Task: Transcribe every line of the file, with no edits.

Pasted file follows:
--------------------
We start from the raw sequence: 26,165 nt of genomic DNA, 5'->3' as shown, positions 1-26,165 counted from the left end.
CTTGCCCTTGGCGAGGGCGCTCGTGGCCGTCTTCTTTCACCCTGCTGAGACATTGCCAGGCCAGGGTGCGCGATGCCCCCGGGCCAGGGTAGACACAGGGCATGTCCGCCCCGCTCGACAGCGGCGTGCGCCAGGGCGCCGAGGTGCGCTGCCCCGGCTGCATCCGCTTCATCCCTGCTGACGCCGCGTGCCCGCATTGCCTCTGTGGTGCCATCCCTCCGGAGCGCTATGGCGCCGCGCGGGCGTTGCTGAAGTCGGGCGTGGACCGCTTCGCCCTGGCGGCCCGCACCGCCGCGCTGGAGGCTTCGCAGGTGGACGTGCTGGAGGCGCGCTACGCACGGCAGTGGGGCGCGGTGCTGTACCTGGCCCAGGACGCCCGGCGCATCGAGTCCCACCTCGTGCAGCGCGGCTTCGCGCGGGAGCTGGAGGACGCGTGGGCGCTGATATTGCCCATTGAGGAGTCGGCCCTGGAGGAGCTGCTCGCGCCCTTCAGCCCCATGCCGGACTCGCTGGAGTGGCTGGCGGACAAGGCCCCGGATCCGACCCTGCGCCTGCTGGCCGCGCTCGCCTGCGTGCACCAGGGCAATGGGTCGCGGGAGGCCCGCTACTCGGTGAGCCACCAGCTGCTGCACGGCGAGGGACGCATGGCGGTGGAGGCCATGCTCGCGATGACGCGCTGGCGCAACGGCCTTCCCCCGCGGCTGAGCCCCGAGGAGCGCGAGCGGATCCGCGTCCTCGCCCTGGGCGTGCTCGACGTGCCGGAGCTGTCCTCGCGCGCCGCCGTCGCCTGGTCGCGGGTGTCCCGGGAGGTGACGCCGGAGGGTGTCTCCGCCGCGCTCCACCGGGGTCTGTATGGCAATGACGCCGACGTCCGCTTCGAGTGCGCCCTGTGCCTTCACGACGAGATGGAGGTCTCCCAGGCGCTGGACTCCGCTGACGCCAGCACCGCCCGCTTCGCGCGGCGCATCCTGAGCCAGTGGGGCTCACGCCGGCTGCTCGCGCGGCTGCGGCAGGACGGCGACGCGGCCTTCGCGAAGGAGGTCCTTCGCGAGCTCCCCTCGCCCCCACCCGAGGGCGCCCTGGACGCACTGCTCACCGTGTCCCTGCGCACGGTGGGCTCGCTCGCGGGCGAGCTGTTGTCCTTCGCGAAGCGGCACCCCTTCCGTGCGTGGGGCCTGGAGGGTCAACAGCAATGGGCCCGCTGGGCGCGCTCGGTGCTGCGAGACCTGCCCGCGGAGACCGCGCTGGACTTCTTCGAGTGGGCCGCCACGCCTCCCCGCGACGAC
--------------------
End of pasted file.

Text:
We start from the raw sequence: 26,165 nt of genomic DNA, 5'->3' as shown, positions 1-26,165 counted from the left end.
CTTGCCCTTGGCGAGGGCGCTCGTGGCCGTCTTCTTTCACCCTGCTGAGACATTGCCAGGCCAGGGTGCGCGATGCCCCCGGGCCAGGGTAGACACAGGGCATGTCCGCCCCGCTCGACAGCGGCGTGCGCCAGGGCGCCGAGGTGCGCTGCCCCGGCTGCATCCGCTTCATCCCTGCTGACGCCGCGTGCCCGCATTGCCTCTGTGGTGCCATCCCTCCGGAGCGCTATGGCGCCGCGCGGGCGTTGCTGAAGTCGGGCGTGGACCGCTTCGCCCTGGCGGCCCGCACCGCCGCGCTGGAGGCTTCGCAGGTGGACGTGCTGGAGGCGCGCTACGCACGGCAGTGGGGCGCGGTGCTGTACCTGGCCCAGGACGCCCGGCGCATCGAGTCCCACCTCGTGCAGCGCGGCTTCGCGCGGGAGCTGGAGGACGCGTGGGCGCTGATATTGCCCATTGAGGAGTCGGCCCTGGAGGAGCTGCTCGCGCCCTTCAGCCCCATGCCGGACTCGCTGGAGTGGCTGGCGGACAAGGCCCCGGATCCGACCCTGCGCCTGCTGGCCGCGCTCGCCTGCGTGCACCAGGGCAATGGGTCGCGGGAGGCCCGCTACTCGGTGAGCCACCAGCTGCTGCACGGCGAGGGACGCATGGCGGTGGAGGCCATGCTCGCGATGACGCGCTGGCGCAACGGCCTTCCCCCGCGGCTGAGCCCCGAGGAGCGCGAGCGGATCCGCGTCCTCGCCCTGGGCGTGCTCGACGTGCCGGAGCTGTCCTCGCGCGCCGCCGTCGCCTGGTCGCGGGTGTCCCGGGAGGTGACGCCGGAGGGTGTCTCCGCCGCGCTCCACCGGGGTCTGTATGGCAATGACGCCGACGTCCGCTTCGAGTGCGCCCTGTGCCTTCACGACGAGATGGAGGTCTCCCAGGCGCTGGACTCCGCTGACGCCAGCACCGCCCGCTTCGCGCGGCGCATCCTGAGCCAGTGGGGCTCACGCCGGCTGCTCGCGCGGCTGCGGCAGGACGGCGACGCGGCCTTCGCGAAGGAGGTCCTTCGCGAGCTCCCCTCGCCCCCACCCGAGGGCGCCCTGGACGCACTGCTCACCGTGTCCCTGCGCACGGTGGGCTCGCTCGCGGGCGAGCTGTTGTCCTTCGCGAAGCGGCACCCCTTCCGTGCGTGGGGCCTGGAGGGTCAACAGCAATGGGCCCGCTGGGCGCGCTCGGTGCTGCGAGACCTGCCCGCGGAGACCGCGCTGGACTTCTTCGAGTGGGCCGCCACGCCTCCCCGCGACGAC